March is Fraud Awareness Month, and Saskatchewan Government Insurance (SGI) is marking the occasion by recounting the wildest fraud cases it handled last year.
According to SGI in a release, its Special Investigation Unit (SIU) managed to bust hundreds of people attempting to make fraudulent claims last year, saving the insurer $6 million.
Looking back at its anti-fraud accomplishments, SGI has shared five of the most notable fraud cases it cracked last year. The names of the individuals involved in the cases have been changed to protect their anonymity.
Running into an old friend
In one case, claimant Jacob said his vehicle was broadsided after Deb drove her vehicle through a stop sign; the two claimed that they did not know each other. Police initially charged Deb, but further investigation revealed that the crash may have been staged. SIU obtained a video of the crash, which showed Jacob slowing his vehicle down enough so that Deb would have enough time to crash into him. The investigation also uncovered that the two knew each other. This claim was denied, saving SGI $7,000.
Technology to the rescue
Claimant Sheila said that her brand new 2021 Camaro was stolen, so police worked with OnStar to locate the vehicle. Said vehicle was found with a banged up front, but when Sheila filed a claim with SGI her story became a bit more ambiguous after she revealed that she had both key fobs for the car – which cannot be moved without the fobs. When she was informed that SGI would collect technical information from OnStar, Sheila withdrew her claim, saving SGI $13,000.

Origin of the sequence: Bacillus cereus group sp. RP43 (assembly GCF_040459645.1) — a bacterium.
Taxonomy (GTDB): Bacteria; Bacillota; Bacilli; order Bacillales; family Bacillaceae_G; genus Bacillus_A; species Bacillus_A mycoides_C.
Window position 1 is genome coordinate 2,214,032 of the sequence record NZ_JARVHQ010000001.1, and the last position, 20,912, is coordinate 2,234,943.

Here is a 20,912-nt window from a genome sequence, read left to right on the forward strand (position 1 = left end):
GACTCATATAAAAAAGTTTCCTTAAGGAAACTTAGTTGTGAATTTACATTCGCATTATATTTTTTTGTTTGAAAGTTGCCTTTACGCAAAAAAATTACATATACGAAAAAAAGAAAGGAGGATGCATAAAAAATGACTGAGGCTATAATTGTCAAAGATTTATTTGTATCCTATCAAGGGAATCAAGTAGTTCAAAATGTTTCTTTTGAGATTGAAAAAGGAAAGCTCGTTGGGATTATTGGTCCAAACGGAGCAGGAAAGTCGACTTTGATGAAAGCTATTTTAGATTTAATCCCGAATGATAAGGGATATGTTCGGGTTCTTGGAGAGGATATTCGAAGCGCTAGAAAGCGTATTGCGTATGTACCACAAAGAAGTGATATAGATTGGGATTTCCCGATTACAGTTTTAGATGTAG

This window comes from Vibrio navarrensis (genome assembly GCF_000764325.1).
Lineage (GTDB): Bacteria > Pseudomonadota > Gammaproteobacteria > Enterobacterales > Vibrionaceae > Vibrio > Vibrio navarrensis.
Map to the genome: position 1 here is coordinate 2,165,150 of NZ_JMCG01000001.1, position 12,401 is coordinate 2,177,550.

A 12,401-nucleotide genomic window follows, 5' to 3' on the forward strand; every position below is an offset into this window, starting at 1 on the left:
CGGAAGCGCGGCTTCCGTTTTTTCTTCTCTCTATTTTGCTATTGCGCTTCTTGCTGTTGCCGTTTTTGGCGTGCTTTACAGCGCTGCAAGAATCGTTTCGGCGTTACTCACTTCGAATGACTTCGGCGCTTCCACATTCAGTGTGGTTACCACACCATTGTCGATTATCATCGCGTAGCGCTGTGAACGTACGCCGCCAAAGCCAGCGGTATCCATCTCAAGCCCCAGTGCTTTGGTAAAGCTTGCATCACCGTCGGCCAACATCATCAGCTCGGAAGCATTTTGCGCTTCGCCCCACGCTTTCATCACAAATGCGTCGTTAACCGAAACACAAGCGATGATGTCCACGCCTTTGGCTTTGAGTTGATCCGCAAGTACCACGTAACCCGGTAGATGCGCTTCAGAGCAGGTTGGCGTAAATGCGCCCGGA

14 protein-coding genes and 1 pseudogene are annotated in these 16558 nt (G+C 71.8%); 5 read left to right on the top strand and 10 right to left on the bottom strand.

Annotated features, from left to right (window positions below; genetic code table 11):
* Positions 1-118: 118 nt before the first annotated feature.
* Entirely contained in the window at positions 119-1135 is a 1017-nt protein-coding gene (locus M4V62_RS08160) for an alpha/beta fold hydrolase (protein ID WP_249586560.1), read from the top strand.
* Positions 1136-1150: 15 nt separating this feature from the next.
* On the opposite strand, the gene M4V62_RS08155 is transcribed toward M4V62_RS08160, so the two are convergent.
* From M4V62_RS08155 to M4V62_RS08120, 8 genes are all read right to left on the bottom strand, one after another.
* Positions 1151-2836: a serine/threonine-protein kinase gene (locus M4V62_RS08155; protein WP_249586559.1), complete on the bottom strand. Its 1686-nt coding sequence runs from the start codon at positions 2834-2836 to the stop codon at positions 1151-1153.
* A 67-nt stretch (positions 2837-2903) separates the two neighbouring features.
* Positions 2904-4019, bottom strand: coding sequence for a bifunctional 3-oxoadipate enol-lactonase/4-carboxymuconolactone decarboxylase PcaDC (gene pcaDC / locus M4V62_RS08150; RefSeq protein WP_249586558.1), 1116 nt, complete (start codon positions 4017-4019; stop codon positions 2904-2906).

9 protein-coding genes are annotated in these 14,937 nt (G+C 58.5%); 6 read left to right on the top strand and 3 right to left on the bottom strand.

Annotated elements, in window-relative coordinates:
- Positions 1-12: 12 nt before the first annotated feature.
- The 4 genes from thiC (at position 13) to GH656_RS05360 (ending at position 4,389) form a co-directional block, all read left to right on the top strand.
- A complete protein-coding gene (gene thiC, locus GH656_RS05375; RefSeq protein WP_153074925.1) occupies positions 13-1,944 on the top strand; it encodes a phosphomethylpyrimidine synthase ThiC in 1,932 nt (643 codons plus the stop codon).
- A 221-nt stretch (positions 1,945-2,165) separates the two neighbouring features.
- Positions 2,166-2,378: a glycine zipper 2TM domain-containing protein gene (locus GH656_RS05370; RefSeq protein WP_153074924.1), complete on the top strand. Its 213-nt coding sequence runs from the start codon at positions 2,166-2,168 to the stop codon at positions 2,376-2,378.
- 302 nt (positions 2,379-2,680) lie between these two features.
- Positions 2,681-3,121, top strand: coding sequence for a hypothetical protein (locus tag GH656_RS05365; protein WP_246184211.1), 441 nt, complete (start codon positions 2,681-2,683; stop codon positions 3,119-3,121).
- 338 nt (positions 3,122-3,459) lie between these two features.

Into the drink
Barb claimed that her daughter Amanda had borrowed her vehicle when Amanda was involved in a collision. Barb also claimed that it was raining at the time of the crash, and that Amanda had swerved on a gravel road to avoid hitting a deer and slid into a ditch and a dugout. AN SIU investigator found that the supposed area where the accident occurred had no gravel roads, and that the dugout was actually a town reservoir hundreds of feet away from the roadway; the vehicle would’ve been driven through a town park before entering the reservoir. The investigation, which also found that Amanda had been drinking while driving, saved SGI $65,000.
Car of his dreams
James claimed that his classic muscle car was stolen, but could not produce any receipts or financial information related to said car. He also could not produce photos of the car from the past 15 years, but had submitted an alleged image of the car to SGI – which turned out to be a stock image of the car in the US. It was also found that neighbours and autobody staff who supposedly worked on the car had no recollection of such a vehicle. SGI saved more than $20,000 by busting this case.
Doesn’t add up
Julie had filed a claim, saying that her rental property had been robbed – tens of thousands of dollars worth of property were allegedly stolen. But investigators noted that she had only purchased insurance two weeks prior to the alleged theft, and that she did not have any receipts or documents to prove she owned the stolen items. A financial assessment found that Julie did not have the income to support the large purchases. SIU also determined that her rental property was not large enough to house the supposedly stolen items. The denied claim saved SGI $70,000.